Wednesday, November 23, 2011

Obama's Pardons

The White House "live" internet feed at 10:30 am EST, Nov. 23, 2011 will feature President Obama pardoning turkeys. (The image is from last year.) To defuse the criticism that he is misusing his power under Article II, section 2 of the U.S. Constitution to pardon turkeys and not any of the 200,000 human beings in federal prison, he pardoned five (that's right, five) persons of old crimes this week, and shortened the sentence of a mother serving 22 years in prison for selling 13 grams of crack cocaine about ten years ago.

Pardon me, but I won't defuse my criticism! Article II, section 1 of the Constitution says that there shall be a President and how the President is elected. Section 2 spells out the powers. The first sentence has the three powers that the framers of the Constitution recognized were most important of the new executive: Commander in Chief of the Army and Navy and military forces; directing the executive departments; and "Power to grant Reprieves and Pardons for Offences against the United States."

The framers of the Constitution saw a critical role for the President in the justice system. Congress writes the laws (Article I). The executive takes care that the laws be faithfully executed, that is crimes are investigated and prosecuted (Article II, section 3). The "trial of all Crimes" shall be conducted by the judicial branch (Article III, section 2). And the President shall correct injustices through the Reprieve and Pardon power.

Sadly, while Obama freely uses his Article II, section 2 power as Commander in Chief (for example, to bomb Pakistan, Libya, or Yemen without explicit authority from Congress), he uses his Article II, section 2 power to correct injustice with a stinginess that is either uncaring or cowardly.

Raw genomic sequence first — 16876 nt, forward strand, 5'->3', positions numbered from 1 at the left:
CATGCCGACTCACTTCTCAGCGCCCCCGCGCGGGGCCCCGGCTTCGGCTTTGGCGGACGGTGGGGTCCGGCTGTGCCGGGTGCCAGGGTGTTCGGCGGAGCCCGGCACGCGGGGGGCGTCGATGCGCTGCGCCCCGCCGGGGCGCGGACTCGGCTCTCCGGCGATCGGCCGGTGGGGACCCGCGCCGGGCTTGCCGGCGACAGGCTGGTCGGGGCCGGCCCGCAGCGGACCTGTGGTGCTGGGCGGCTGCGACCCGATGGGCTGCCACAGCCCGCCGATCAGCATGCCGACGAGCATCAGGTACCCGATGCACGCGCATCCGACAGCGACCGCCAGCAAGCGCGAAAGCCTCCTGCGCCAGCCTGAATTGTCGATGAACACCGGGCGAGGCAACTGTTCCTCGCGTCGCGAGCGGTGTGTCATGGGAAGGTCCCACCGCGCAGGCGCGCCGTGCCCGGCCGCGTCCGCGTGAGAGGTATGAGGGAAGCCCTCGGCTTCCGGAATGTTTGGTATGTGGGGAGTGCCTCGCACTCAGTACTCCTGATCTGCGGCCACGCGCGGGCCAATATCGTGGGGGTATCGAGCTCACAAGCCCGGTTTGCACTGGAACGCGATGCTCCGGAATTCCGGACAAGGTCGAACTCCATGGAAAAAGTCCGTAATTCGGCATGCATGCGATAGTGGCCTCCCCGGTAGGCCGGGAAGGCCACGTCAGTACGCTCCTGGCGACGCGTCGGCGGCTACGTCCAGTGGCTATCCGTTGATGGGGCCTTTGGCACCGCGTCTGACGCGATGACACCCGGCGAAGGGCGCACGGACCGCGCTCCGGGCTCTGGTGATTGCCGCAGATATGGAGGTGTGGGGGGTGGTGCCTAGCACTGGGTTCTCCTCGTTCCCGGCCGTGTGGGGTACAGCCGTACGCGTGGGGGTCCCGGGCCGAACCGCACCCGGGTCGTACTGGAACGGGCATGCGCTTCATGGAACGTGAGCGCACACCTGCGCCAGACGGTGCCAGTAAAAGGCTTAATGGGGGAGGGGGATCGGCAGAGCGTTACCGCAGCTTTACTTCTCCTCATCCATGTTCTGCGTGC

In August 2010, Congress sent Obama the Fair Sentencing Act of 2010 to tweak the mandatory minimum sentences for crack cocaine enacted in the frenzy after Len Bias died from cocaine in the summer of 1986. Congress recognized that the sentences that had been imposed for the previous 25 years were unjustly long. Obama signed the bill. Tens of thousands of people are serving these unjustly long sentences for crack and other drugs.

There are now 200,000 people serving sentences in federal prison, the largest prison system in the free world. Half of them are serving drug sentences. Most of them are serving mandatory minimum sentences that most judges believe are "manifestly unjust." Many of them have already served decades in prison -- very long sentences -- and yet are facing decades, or even a life time, for being small-scale dealers but sentenced to king-pin sentences because of Congress's hasty, numerical blunders in 1986. (I was the counsel to the House Judiciary Committee who processed that legislation. I was at the table and on the floor of the House when these laws were written and passed. I know exactly how badly they were written and how wrong they are!)

In three years in office, Obama has been able to find one person, only one person, in that 100,000 who he thought deserved a shorter sentence. Obama knows about the injustices. He is a former law professor. He cosponsored legislation as a Senator to fix these mandatory minimums. Either he now simply doesn't care to do anything about it, or he is afraid of the potential that someone he might free might commit another crime and it will be turned into a "Willie Horton" moment. To protect his political butt, Obama seems to be perfectly prepared to tolerate injustice on a massive scale. For shame!

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